You need to supply get_map with your location data and the color, source, maptype, and zoom of the base map.

Let's go ahead and map the trails in Elwyn John Wildlife Sanctuary here in Atlanta. The csv data and R file are available in a gist.

gps <- read.csv("elwyn.csv",
    header = TRUE)

library(ggmap)
mapImageData <- get_map(location = c(lon = mean(gps$Longitude),
    lat = 33.824),
    color = "color", # or bw
    source = "google",
    maptype = "satellite",
    # api_key = "your_api_key", # only needed for source = "cloudmade"
    zoom = 17)

pathcolor <- "#F8971F"

ggmap(mapImageData,
    extent = "device", # "panel" keeps in axes, etc.
    ylab = "Latitude",
    xlab = "Longitude",
    legend = "right") +
    geom_path(aes(x = Longitude, # path outline
    y = Latitude),
    data = gps,
    colour = "black",
    size = 2) +
    geom_path(aes(x = Longitude, # path
    y = Latitude),
    colour = pathcolor,
    data = gps,
    size = 1.4) # +
# labs(x = "Longitude",
#   y = "Latitude") # if you do extent = "panel"

We'll be changing the four lines marked above in orange to change what basemap is used.

source = "google"

get_map option source = "google" (or using get_googlemap) downloads a map from the Google Maps API. The basemaps are © Google. Google Maps have four different maptype options: terrain, satellite, roadmap, and hybrid.

source = "google", maptype = "terrain"

source = "google", maptype = "terrain", zoom = 14

Max zoom: 14

source = "google", maptype = "satellite"

source = "google", maptype = "satellite", zoom = 17

Max zoom: 20

source = "google", maptype = "roadmap"

source = "google", maptype = "roadmap", zoom = 17

source = "google", maptype = "hybrid"

Hybrid combines roadmap and satellite. source = "google", maptype = "hybrid", zoom = 17

Max zoom: 14

source = "osm"

get_map option source = "osm" (or using get_openstreetmap) downloads a map from OpenStreetMap. These maps are Creative Commons licensed, specifically Attribution-ShareAlike 2.0 (CC-BY-SA). This means you are free to use the maps for commercial purposes, as long as you release your final product under the same Creative Commons license. OpenStreetMap has no maptype options.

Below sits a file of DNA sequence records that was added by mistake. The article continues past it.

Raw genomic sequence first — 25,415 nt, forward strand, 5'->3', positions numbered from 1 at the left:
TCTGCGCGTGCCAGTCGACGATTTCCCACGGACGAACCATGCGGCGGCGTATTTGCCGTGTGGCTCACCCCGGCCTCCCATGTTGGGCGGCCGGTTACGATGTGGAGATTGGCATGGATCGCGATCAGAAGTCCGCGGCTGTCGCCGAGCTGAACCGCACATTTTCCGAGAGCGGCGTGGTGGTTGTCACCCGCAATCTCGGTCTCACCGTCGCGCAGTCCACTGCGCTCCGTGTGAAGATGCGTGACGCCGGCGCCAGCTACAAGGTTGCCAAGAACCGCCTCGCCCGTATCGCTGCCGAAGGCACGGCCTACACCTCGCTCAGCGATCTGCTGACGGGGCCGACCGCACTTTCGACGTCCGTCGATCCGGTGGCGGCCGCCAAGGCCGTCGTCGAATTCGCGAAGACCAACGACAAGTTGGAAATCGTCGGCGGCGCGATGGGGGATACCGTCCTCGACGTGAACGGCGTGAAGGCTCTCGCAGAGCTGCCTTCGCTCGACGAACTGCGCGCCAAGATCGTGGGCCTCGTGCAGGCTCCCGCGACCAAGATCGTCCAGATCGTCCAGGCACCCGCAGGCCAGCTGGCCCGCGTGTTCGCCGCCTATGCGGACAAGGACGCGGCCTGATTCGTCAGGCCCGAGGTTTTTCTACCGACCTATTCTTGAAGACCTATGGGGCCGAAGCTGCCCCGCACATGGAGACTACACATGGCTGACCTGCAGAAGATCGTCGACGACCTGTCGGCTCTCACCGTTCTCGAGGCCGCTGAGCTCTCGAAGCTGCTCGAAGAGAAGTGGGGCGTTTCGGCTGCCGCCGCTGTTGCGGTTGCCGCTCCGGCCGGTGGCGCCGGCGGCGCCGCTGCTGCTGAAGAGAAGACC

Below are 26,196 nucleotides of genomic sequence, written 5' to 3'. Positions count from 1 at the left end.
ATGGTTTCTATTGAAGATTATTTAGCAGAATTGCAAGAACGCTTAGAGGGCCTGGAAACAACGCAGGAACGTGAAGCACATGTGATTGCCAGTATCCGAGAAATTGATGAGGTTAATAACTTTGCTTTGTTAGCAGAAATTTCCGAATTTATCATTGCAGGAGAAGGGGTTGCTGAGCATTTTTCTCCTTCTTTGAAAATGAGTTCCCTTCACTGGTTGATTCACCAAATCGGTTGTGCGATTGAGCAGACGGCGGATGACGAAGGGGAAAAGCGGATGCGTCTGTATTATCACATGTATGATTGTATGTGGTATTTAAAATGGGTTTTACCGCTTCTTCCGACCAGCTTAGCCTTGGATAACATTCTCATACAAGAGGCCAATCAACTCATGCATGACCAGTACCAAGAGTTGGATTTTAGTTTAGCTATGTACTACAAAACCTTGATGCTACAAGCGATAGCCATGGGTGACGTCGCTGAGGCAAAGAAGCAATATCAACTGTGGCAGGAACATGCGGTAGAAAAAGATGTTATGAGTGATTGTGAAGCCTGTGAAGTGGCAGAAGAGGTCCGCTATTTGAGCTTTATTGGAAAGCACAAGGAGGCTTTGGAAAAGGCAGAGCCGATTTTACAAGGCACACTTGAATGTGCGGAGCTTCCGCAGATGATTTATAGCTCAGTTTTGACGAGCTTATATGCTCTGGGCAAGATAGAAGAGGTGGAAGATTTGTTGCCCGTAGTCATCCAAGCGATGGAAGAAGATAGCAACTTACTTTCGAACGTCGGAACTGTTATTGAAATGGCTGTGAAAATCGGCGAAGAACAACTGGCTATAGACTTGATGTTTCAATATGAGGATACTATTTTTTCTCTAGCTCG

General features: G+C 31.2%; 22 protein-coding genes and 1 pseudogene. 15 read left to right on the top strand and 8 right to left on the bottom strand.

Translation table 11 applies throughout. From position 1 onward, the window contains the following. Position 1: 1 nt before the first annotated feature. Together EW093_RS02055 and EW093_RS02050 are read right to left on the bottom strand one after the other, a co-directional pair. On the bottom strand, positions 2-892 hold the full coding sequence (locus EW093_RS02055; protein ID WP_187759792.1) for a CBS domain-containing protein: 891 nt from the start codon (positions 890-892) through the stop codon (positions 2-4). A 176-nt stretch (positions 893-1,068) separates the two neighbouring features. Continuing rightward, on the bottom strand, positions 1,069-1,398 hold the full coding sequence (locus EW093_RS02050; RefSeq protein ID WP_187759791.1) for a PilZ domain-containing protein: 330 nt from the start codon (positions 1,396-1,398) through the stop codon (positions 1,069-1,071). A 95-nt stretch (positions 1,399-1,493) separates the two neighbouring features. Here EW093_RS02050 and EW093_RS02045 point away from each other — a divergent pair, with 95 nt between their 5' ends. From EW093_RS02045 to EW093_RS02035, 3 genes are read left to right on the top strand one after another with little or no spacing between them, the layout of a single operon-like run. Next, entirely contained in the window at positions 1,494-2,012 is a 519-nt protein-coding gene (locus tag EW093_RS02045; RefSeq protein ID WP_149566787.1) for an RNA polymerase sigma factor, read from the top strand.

source = "osm" (no maptype needed)

source = "osm", zoom = 17

Max zoom: 20

source = "stamen"

get_map option source = "stamen" (or using get_stamenmap) downloads a map from Stamen Maps. The map tiles are by Stamen Design, licensed under CC BY 3.0. The data for Stamen Maps is by OpenStreetMap, licensed under CC BY SA. Stamen has three different maptype options: terrain, watercolor, and toner.

source = "stamen", maptype = "terrain"

source = "stamen", maptype = "terrain", zoom = 17

Max zoom: 18

source = "stamen", maptype = "watercolor"

source = "stamen", maptype = "watercolor", zoom = 17

Max zoom: 18

source = "stamen", maptype = "toner"

source = "stamen", maptype = "toner", zoom = 17

Max zoom: 18

source = "cloudmade"

N.B. As of March 2014, CloudMade no longer provides this API service.

CloudMade styles build on top of OpenStreetMap data. Thousands of CloudMade styles are available. You can browse them on the CloudMade site. You can also make your own styles.

To use CloudMade map styles in R, you will first need to get an API key to insert into your R code so it can access the maps. You can get an API key from the CloudMade site.

Here are just a couple examples of CloudMade basemaps:

source = "cloudmade", maptype = "1", api_key="your_api_key_here, zoom = 17

source = "cloudmade", maptype = "67367", api_key="your_api_key_here, zoom = 17

Max zoom: 18

The code and data are available in a gist.

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Using Line Segments to Compare Values in R

Sometimes you want to create a graph that will allow the viewer to see in one glance:

  • The original value of a variable
  • The new value of the variable
  • The change between old and new

One method I like to use to do this is using geom_segment and geom_point in the ggplot2 package.

First, let's load ggplot2 and our data:

library(ggplot2)

data <- as.data.frame(USPersonalExpenditure) # data from package datasets
data$Category <- as.character(rownames(USPersonalExpenditure)) # this makes things simpler later

Next, we'll set up our plot and axes:

ggplot(data,
    aes(y = Category)) +
labs(x = "Expenditure",
    y = "Category") +